Because Nolan’s style skews a little eclectic, she can’t rely on any particular line to offer everything she needs for his look. Ohanneson “often ends up building suits and shirts from scratch or modifying existing pieces for Nolan to get exactly what I want for him in a certain scene.” Which probably explains how the character can appear both overstated and chic.

Ohanneson hopes the audience leaves each episode with the impression “that they really know who the character is, what he’s feeling, and where they are going, based on how the different pieces of their costumes are put together and accessorized.”

Ray Donovan”: Ray Donovan (Liev Schrieber)

There is something undeniably attractive about a man that just looks like he means business, and Ray Donovan is just that sort of gentlemen. “Ray Donovan’s” costume designer Christopher Lawrence describes the lead character’s approach to style as, “very straight forward. He has money and know what is ‘right’ and how clothes should be tailored to fit the man.”

A transplant from South Boston to Los Angeles, the character of Ray doesn’t feel compelled to alter his personal style. Lawrence has to communicate the character’s apparent masculinity in a tangible way, describing him as a “Southie at heart, a man’s man. [He] would never want to be mistaken for a dandy. He would always present himself as well as possible without making any kind of statement. He’d rather you didn’t remember him or what he was wearing.”

Since Ray is a Hollywood fixer, his wardrobe has to be well constructed enough to be taken seriously, but not loud enough to draw attention. This manifests itself in lots of black-on-black, “beautiful pieces that will open doors, and classic masculine silhouettes.” Lawrence likened him to a “shark navigating the waters of Los Angeles, sleek and stealth.”

Even though Ray’s style isn’t as carefully inspired as some of the other gentlemen, Lawrence still pours a lot of thought in how to communicate his point of view. He relies on designers that are reliably classic and elegant, such as Ermenegildo Zegna, Calvin Klein, Giorgio Armani and Ralph Lauren. These designers deliver suits that feature a cut that can, in Lawrence’s words, “subliminally inform the audience how the character feels about himself, his vanity, or lack thereof, and will help show his economic level.”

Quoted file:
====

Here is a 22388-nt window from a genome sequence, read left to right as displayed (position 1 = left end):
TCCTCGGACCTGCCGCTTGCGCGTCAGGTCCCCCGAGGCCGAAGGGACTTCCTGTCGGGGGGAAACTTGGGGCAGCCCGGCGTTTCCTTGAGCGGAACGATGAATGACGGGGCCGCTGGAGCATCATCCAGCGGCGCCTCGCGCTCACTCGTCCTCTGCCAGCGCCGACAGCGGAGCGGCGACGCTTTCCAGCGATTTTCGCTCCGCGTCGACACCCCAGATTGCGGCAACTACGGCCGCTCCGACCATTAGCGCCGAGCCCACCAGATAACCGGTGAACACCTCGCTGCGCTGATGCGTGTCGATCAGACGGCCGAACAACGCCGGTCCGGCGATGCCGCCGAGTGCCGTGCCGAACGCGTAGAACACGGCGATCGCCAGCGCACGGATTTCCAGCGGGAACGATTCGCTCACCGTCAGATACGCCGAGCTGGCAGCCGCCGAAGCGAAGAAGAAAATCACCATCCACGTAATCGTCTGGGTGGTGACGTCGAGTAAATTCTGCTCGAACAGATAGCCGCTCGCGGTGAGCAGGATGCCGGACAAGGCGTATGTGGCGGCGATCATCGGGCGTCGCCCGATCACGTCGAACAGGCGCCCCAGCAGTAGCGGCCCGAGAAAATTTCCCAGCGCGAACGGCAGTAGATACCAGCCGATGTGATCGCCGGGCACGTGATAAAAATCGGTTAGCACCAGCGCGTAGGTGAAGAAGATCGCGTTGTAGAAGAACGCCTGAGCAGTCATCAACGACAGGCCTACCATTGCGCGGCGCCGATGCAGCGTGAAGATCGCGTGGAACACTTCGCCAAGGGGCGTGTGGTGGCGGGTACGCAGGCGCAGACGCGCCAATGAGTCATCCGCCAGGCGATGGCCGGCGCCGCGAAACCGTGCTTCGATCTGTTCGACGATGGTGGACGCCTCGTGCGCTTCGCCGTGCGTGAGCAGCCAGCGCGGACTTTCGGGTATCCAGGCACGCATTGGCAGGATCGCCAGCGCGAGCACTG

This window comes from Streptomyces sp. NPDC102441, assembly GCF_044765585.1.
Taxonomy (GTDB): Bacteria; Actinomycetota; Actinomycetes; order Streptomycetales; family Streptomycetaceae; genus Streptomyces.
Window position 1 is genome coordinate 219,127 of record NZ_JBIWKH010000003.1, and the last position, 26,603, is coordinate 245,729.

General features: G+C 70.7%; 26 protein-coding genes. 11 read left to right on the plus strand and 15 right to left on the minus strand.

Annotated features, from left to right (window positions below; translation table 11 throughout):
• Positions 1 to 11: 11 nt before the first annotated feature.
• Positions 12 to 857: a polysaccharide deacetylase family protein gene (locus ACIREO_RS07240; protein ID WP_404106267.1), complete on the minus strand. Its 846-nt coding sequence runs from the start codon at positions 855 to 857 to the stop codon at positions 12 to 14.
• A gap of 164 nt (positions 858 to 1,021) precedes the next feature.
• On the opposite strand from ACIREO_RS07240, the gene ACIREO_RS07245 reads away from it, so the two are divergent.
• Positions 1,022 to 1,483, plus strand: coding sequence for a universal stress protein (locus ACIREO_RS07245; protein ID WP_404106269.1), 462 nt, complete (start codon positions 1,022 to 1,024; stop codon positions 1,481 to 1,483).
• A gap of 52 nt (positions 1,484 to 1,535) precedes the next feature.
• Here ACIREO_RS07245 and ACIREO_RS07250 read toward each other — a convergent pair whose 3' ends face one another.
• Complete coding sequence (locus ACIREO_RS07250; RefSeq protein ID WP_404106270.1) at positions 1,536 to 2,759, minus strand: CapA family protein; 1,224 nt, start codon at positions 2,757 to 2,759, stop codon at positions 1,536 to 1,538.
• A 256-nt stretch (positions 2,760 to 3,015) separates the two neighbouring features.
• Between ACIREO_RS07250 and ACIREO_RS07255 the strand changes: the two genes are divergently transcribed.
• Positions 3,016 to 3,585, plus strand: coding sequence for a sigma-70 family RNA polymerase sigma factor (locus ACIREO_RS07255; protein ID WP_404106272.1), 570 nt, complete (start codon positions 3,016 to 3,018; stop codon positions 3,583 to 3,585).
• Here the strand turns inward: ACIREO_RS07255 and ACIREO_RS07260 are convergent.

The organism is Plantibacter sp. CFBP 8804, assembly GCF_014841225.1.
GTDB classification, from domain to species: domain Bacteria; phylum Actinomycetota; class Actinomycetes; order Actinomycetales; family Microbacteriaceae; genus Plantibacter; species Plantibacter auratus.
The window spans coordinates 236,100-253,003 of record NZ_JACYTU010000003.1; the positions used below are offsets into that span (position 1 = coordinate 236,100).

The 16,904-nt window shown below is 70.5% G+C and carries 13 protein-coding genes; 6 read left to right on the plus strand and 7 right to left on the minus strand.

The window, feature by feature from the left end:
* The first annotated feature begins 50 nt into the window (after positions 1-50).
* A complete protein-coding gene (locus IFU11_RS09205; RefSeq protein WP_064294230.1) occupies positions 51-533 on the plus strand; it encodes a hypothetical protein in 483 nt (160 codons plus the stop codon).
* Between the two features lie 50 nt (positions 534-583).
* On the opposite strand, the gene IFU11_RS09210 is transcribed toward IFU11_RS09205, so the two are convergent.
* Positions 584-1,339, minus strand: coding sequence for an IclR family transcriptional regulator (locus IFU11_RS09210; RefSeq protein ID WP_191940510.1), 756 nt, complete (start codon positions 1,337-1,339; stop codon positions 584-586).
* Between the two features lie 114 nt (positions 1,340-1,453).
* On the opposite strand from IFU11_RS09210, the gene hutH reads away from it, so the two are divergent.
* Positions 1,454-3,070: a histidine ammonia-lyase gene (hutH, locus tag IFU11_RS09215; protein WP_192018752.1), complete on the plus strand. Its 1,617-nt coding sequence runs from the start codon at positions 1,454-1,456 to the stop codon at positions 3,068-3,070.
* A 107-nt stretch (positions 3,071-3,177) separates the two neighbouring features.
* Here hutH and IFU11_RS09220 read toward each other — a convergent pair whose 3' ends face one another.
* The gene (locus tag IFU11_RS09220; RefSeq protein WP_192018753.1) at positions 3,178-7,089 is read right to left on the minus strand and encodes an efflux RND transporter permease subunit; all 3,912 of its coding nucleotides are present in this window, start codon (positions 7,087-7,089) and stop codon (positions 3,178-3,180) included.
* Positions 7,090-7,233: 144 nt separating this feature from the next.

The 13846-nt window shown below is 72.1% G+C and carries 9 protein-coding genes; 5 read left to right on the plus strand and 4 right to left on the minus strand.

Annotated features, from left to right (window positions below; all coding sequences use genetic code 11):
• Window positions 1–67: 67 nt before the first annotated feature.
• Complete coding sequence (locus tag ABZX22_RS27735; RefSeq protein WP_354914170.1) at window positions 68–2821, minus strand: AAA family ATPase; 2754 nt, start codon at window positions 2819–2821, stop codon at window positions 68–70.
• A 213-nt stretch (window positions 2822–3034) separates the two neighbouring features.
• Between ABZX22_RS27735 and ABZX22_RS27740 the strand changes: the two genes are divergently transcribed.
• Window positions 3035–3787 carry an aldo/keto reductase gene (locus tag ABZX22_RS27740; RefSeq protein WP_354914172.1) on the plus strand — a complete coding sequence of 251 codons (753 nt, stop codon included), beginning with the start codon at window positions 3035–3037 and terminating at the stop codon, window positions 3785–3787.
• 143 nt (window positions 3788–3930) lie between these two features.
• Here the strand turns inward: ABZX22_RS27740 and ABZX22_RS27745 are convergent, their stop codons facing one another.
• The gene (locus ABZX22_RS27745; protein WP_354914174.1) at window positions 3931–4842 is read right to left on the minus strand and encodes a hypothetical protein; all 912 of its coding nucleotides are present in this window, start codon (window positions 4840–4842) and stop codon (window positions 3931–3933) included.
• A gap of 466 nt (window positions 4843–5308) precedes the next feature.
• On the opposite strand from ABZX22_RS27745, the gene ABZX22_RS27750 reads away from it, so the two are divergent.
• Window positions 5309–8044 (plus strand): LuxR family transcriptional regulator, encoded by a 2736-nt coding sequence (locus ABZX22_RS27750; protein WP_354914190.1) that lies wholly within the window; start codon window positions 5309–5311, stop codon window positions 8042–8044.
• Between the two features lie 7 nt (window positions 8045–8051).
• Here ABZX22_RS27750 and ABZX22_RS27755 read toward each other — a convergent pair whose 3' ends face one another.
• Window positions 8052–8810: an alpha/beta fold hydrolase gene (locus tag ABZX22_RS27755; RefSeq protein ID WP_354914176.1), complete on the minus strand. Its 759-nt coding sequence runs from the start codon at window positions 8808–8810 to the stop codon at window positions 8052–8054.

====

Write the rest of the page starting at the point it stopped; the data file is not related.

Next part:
These factors vary depending on the audience’s viewing experience, and Lawrence must factor that in. “Now that the audience is able to watch our work on everything from a phone to a huge wide screen, you have to design your characters very thoughtfully and with many layers,” he said. “For the viewer watching on the smallest of screens, the silhouette has to inform, also the use of color and pattern is very important. However, the same costume may be viewed in a larger format and you don’t want to overwhelm with pieces that will go over the top when magnified.”

No matter what, Lawrence said, “You can only stay true to the story you are telling and the characters you are designing.” Which matters a great deal when you are drawing a character so full of secrets and intrigue.

“Suits”: Harvey Specter (Gabriel Macht)

A list of handsome men in suits wouldn’t be complete without including a show of the same name. Every male character on this show rocks a suit, but it’s the leading man, Harvey Specter, who steals every scene he’s in. His style communicates the character’s power and control, and one glance at Harvey in a three piece suit, will make you a believer.

Joli Andretta is the costume designer for the USA series, and described Harvey’s style as “classic [with an] inherited knowledge quality.” She hoped to conjure up, “an old school Cary Grant style, communicating his impeccable taste and knowledge of tailoring is a job equal to a gift.”

This gift is measured in the details of each costume for each scene. Harvey’s trademark look includes a peak-lapel suit, and Andretta deferred to Tom Ford in many instances to communicate this point of view, although she supplements with custom-made suits when Harvey’s choices call for it.